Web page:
What factors support and promote home-based food-growing in four neighbourhoods in SW Sheffield?

Tuesday, 5 May 2009

Allotments Charts #29 and #30


Chart #29 shows the distribution of experience with allotments amongst those surveyed. Only 8 of the overall group have an allotment. 7 are working theirs, 3 are working more than one. All 7 of those working their allotments are growing 3 or 4 food types. 4 of the 7 live in neighbourhood #1, 1 each lives in each of the other neighbourhoods.
6 of the 7 have at least a first degree. 6 expressed above midrange concern for food supply. 6 expressed midrange or higher concern for food prices. 4 purchase organic 30% or less even though all of them practise organic gardening.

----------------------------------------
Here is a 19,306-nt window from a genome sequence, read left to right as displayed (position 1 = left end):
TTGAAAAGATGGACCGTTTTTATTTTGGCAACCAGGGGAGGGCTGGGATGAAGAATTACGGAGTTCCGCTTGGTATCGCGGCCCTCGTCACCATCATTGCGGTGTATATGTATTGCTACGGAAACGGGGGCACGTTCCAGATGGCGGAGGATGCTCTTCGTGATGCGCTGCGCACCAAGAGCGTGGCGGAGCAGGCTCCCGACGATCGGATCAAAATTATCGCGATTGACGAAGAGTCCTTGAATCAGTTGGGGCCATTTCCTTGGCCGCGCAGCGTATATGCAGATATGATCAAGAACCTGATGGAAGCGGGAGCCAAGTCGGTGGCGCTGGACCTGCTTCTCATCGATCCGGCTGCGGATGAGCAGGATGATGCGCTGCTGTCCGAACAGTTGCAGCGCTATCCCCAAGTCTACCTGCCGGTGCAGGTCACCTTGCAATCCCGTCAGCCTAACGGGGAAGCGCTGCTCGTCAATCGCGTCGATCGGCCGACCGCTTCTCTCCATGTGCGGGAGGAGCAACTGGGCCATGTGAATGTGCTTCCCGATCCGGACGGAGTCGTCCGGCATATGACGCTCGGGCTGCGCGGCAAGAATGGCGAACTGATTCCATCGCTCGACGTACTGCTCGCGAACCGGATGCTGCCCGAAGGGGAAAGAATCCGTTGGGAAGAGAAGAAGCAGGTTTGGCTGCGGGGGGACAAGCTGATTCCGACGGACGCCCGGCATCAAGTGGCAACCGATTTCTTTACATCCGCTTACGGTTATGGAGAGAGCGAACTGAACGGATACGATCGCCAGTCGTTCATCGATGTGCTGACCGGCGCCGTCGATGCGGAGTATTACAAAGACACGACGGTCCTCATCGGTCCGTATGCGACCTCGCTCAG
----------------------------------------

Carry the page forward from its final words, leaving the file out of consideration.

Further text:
It is likely that the high concern for food supply coupled with the practise of growing organic food results in a steady supply of organic food for the household which allows these folks, 5 of the 7 of whom are in the 11 to 30k bracket, to save by not purchasing as much organic food. The 2 who purchase 75 to 90% organic are in higher income groups.
As we saw with the home growers, health concerns likely predominate as motivators. 5 indicate that they grow for the freshest produce, none smoke, all are careful about their nutrition, 4 exercise 4 times per week or more, 5 drink 5 to 6 drinks per week or less.
Based on the data from the questionnaire, having higher education appears to increase the probability of growing food and that in itself appears to increase the probability of having an allotment but overall, allotments have very little bearing on the subjects in this study. 78% of households have 0 to minimal experience with allotments.
The primary reasons cited by my cohort for not taking an allotment, see chart #30, are lack of time, lack of confidence that they could handle the amount of work involved alone, too long a wait to get one, and lack of proximity.

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